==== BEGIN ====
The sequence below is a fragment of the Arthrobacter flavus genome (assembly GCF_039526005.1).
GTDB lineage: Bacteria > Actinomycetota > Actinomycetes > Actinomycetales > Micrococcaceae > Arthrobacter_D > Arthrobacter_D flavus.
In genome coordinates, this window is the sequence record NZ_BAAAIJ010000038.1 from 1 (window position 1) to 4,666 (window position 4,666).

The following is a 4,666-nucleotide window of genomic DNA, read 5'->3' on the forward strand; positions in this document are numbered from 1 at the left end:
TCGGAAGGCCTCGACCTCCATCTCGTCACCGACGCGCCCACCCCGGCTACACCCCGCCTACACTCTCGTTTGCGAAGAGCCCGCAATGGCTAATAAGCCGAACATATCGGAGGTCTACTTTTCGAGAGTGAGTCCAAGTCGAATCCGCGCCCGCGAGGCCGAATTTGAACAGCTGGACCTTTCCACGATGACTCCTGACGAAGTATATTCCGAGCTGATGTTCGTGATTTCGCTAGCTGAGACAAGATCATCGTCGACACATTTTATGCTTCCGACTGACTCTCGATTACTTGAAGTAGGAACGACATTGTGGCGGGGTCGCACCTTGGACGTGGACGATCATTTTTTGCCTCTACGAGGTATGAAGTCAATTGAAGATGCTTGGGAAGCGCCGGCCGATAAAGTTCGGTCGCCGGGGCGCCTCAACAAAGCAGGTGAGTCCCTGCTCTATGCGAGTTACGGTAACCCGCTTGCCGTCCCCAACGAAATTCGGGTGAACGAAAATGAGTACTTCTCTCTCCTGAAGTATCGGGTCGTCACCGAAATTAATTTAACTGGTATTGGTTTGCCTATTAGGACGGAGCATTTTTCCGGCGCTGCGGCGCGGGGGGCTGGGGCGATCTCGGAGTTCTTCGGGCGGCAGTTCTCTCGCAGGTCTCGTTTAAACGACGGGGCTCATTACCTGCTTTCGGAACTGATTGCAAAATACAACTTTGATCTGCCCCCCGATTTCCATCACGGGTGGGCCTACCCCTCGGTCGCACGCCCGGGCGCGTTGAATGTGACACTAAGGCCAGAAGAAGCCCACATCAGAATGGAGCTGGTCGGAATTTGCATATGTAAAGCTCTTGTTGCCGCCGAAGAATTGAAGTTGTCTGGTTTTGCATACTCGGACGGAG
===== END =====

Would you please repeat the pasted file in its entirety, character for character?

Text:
The sequence below is a fragment of the Arthrobacter flavus genome (assembly GCF_039526005.1).
GTDB lineage: Bacteria > Actinomycetota > Actinomycetes > Actinomycetales > Micrococcaceae > Arthrobacter_D > Arthrobacter_D flavus.
In genome coordinates, this window is the sequence record NZ_BAAAIJ010000038.1 from 1 (window position 1) to 4,666 (window position 4,666).

The following is a 4,666-nucleotide window of genomic DNA, read 5'->3' on the forward strand; positions in this document are numbered from 1 at the left end:
TCGGAAGGCCTCGACCTCCATCTCGTCACCGACGCGCCCACCCCGGCTACACCCCGCCTACACTCTCGTTTGCGAAGAGCCCGCAATGGCTAATAAGCCGAACATATCGGAGGTCTACTTTTCGAGAGTGAGTCCAAGTCGAATCCGCGCCCGCGAGGCCGAATTTGAACAGCTGGACCTTTCCACGATGACTCCTGACGAAGTATATTCCGAGCTGATGTTCGTGATTTCGCTAGCTGAGACAAGATCATCGTCGACACATTTTATGCTTCCGACTGACTCTCGATTACTTGAAGTAGGAACGACATTGTGGCGGGGTCGCACCTTGGACGTGGACGATCATTTTTTGCCTCTACGAGGTATGAAGTCAATTGAAGATGCTTGGGAAGCGCCGGCCGATAAAGTTCGGTCGCCGGGGCGCCTCAACAAAGCAGGTGAGTCCCTGCTCTATGCGAGTTACGGTAACCCGCTTGCCGTCCCCAACGAAATTCGGGTGAACGAAAATGAGTACTTCTCTCTCCTGAAGTATCGGGTCGTCACCGAAATTAATTTAACTGGTATTGGTTTGCCTATTAGGACGGAGCATTTTTCCGGCGCTGCGGCGCGGGGGGCTGGGGCGATCTCGGAGTTCTTCGGGCGGCAGTTCTCTCGCAGGTCTCGTTTAAACGACGGGGCTCATTACCTGCTTTCGGAACTGATTGCAAAATACAACTTTGATCTGCCCCCCGATTTCCATCACGGGTGGGCCTACCCCTCGGTCGCACGCCCGGGCGCGTTGAATGTGACACTAAGGCCAGAAGAAGCCCACATCAGAATGGAGCTGGTCGGAATTTGCATATGTAAAGCTCTTGTTGCCGCCGAAGAATTGAAGTTGTCTGGTTTTGCATACTCGGACGGAG